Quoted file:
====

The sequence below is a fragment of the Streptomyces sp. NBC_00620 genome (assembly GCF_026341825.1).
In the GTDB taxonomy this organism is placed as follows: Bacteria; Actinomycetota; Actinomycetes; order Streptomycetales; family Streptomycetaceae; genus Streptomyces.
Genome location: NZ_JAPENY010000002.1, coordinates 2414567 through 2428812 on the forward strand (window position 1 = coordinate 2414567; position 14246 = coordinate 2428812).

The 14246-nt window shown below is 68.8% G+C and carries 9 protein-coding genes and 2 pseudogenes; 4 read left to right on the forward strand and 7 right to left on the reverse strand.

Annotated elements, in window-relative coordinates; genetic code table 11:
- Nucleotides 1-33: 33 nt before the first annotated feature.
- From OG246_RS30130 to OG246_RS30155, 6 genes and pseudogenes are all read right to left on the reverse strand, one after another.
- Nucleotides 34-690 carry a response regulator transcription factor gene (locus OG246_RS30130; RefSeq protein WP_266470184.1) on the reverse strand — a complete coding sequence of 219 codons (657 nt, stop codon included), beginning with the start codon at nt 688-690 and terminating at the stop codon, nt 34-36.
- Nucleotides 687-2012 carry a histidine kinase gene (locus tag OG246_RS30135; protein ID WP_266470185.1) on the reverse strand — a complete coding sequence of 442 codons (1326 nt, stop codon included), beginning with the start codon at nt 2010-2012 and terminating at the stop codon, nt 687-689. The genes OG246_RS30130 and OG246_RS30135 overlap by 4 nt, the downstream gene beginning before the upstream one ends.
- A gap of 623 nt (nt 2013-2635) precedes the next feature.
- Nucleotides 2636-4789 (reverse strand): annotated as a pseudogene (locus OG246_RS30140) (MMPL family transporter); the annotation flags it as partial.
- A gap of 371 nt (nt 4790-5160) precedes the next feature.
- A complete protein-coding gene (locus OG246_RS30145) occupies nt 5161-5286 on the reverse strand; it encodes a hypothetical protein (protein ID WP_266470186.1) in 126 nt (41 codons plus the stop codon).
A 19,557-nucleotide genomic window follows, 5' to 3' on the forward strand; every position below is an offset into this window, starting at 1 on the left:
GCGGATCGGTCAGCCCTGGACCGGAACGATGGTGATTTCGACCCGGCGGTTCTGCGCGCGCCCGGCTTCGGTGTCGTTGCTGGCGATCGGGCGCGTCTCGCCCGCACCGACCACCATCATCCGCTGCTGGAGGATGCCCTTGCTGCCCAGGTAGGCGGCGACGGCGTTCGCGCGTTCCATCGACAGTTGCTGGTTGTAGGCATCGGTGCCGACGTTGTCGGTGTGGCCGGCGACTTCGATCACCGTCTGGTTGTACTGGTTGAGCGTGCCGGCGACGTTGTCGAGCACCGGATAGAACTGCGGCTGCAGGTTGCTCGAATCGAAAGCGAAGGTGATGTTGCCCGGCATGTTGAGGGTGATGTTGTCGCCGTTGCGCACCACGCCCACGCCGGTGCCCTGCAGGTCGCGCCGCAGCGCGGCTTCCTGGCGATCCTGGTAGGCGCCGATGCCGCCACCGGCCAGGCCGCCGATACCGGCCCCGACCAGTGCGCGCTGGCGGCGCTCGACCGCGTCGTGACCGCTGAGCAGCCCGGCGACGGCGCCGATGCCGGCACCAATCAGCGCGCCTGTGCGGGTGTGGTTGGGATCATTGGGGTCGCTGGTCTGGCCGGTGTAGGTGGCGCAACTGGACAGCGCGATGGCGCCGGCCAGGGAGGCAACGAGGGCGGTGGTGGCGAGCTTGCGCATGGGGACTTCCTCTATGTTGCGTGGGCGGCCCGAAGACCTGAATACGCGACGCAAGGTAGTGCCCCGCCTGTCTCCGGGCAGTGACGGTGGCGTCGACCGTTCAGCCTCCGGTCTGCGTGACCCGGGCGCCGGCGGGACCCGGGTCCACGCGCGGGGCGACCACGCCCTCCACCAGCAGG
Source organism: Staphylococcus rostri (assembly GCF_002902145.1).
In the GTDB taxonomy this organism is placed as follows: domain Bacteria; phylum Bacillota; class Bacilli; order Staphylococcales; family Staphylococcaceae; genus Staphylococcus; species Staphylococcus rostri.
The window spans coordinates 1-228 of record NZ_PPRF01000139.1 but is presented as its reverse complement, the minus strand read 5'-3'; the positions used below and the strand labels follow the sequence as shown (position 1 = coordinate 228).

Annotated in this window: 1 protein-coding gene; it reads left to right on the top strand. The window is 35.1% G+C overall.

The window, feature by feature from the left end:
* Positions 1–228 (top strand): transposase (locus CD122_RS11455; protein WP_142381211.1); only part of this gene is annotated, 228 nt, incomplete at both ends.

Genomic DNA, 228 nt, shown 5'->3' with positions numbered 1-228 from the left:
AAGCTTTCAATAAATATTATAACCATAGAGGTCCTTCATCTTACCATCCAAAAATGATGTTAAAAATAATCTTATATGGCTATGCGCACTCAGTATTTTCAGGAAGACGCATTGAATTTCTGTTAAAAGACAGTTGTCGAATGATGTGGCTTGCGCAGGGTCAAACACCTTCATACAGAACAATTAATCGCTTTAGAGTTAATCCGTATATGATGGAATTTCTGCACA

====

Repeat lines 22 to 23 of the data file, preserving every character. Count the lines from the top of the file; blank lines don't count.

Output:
Genomic DNA, 228 nt, shown 5'->3' with positions numbered 1-228 from the left:
AAGCTTTCAATAAATATTATAACCATAGAGGTCCTTCATCTTACCATCCAAAAATGATGTTAAAAATAATCTTATATGGCTATGCGCACTCAGTATTTTCAGGAAGACGCATTGAATTTCTGTTAAAAGACAGTTGTCGAATGATGTGGCTTGCGCAGGGTCAAACACCTTCATACAGAACAATTAATCGCTTTAGAGTTAATCCGTATATGATGGAATTTCTGCACA